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Concerns over Norfolk broadband

PUBLISHED: 08:44 23 November 2009 | UPDATED: 15:42 03 July 2010

Policymakers were last night accused of a lack of ambition after a conference heard government targets on broadband speed were unlikely to be met in Norfolk.

Policymakers were last night accused of a lack of ambition after a conference heard government targets on broadband speed were unlikely to be met in Norfolk.

The government wants universal broadband coverage at a minimum of 2 Megabits per second (Mbps) ­ - just fast enough to watch streamed video such as BBC iPlayer and YouTube - by 2012.

Yet even though that target is regarded by many experts as too low, a senior BT executive yesterday admitted it was unlikely to be hit in Norfolk.

Peter McCarthy-Ward, East of England director for BT, told an audience in Norwich that it could take five years for broadband connections in some parts of Norfolk to reach that speed, and even that would be dependent on funding from the government and other sources.

Addressing the conference of Shaping Norfolk's Future (SNF), the county's economic develop-ment partnership, he said: “I think there's a very good possibility of getting 2Mbps minimum across 100pc of Norfolk in three to five years, if we are imaginative in how we seek funding and if companies like BT are willing to work with organisations like yourselves.”

Government initiatives to improve broadband coverage and connection speeds include a 50p levy on all fixed phone lines from 2010, expected to raise £150m to £170m a year. Money will also be available from the European Regional Development Fund.

But Mr McCarthy-Ward told the conference: “None of those funds is enough to bridge the gap.”

He said BT would spend £1.5bn over the next two to three years building faster broadband links to 10 million homes across the UK, and would bid for state funding, but said businesses, councils and other organisations would need to work with the industry to build a strong case for investment in broadband.

Norman Lamb, Liberal Democrat MP for North Norfolk, said: “It smacks of a collective failure of ambition by all those responsible.

“We're at the point where the 2Mpbs figure is not seen as adequate now, let alone in three to five years' time. There's a great danger rural Norfolk will get left behind the rest of the country and that the UK will get left behind other countries that are setting more ambitious targets.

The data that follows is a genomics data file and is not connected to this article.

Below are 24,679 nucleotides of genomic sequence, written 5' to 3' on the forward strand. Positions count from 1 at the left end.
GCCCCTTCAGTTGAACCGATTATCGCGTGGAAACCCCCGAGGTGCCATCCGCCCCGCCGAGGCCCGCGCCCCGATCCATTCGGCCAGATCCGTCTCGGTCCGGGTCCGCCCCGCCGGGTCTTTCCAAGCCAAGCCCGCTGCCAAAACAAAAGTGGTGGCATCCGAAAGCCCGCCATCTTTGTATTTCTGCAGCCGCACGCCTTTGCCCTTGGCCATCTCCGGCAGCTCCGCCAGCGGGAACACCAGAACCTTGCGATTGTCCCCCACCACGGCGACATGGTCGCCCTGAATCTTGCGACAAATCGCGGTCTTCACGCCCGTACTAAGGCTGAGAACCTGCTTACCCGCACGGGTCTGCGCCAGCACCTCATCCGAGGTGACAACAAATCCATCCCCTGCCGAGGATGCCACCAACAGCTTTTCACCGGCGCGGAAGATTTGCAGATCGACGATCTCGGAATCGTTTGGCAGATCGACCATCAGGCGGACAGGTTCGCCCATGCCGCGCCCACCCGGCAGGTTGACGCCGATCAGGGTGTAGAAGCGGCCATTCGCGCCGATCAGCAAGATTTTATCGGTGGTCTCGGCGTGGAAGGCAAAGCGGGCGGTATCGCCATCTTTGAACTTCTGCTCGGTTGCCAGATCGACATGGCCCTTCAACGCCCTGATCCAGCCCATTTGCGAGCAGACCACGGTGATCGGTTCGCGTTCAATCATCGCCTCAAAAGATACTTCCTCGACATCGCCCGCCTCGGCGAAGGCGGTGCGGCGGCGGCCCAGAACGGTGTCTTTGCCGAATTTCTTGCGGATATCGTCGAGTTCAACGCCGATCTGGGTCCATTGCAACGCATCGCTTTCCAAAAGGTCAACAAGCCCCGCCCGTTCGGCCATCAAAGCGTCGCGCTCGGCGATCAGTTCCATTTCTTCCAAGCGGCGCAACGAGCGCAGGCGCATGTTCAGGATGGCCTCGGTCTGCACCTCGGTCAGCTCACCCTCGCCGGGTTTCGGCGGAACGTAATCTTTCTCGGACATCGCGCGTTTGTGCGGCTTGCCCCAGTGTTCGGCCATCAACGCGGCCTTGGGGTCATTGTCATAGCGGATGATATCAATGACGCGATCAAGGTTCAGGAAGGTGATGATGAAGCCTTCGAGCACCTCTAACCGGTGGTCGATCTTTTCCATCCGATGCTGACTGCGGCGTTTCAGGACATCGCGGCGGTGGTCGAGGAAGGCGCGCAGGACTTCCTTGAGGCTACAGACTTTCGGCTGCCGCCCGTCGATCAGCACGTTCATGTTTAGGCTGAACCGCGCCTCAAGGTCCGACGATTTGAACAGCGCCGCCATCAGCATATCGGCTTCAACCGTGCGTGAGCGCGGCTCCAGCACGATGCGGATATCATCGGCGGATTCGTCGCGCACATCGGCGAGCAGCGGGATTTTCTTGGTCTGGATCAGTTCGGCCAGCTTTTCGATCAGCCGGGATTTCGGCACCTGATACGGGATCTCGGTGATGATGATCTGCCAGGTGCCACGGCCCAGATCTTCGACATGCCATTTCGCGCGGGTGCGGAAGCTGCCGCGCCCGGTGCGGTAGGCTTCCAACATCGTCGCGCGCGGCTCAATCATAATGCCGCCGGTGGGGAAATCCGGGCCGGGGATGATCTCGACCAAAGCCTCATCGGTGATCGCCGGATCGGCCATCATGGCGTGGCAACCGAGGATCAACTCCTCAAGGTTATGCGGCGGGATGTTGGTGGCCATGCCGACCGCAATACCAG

“I recognise that BT is a comm-ercial organisation and it may well have to be a case of partnerships. We need to be more ambitious if we are to keep ahead of the game.”

Chloe Smith, Conservative MP for Norwich North, said: “I welcome everybody's efforts to work together, but we need to go further and faster. If even the fag-end of a government can promise 2Mbps virtually everywhere by 2012, I see no reason for Norfolk to be left out of that and to have to straggle forward to 2014.”

Chris Starkie, chief executive of SNF, said he was “disappointed but not surprised” by Mr McCarthy-Ward's prediction.

“What we're pleased about is that BT are saying they are prepared to develop a vision for broadband in Norfolk,” he said.

“We believe we need to be ambitious about broadband for Norfolk. The government's minimum of 2Mbps is, in our view, far too low a target. If you are a business, 2Mbps is broadband-lite.

“We'd like to see a minimum of 10Mbps across Norfolk in urban and rural areas, and faster where possible. We'll be working to achieve this as soon as possible.

“No one should be under any illusion about the challenge of the task. That's why we're going to explore any and every funding opportunity that we can identify. It's going to be costly to do it, but we think, with support of our regional partners and others, there is a way.”

Caroline Williams, chief executive of Norfolk Chamber of Commerce, said: “We have to make sure the 2Mbps does happen, and quicker than in three to five years.

“But that's not where we want to stop. We want to look at other solutions. They won't necessarily come from BT; it is only one of the partners we need to work with.”

She said the chamber would be working with members to understand exactly what they needed from broadband.

“It will be easier for businesses to participate if they talk about what they want to use broadband for, rather than Mbps. The industry itself needs to simplify its message so the wider community understands what's available.”

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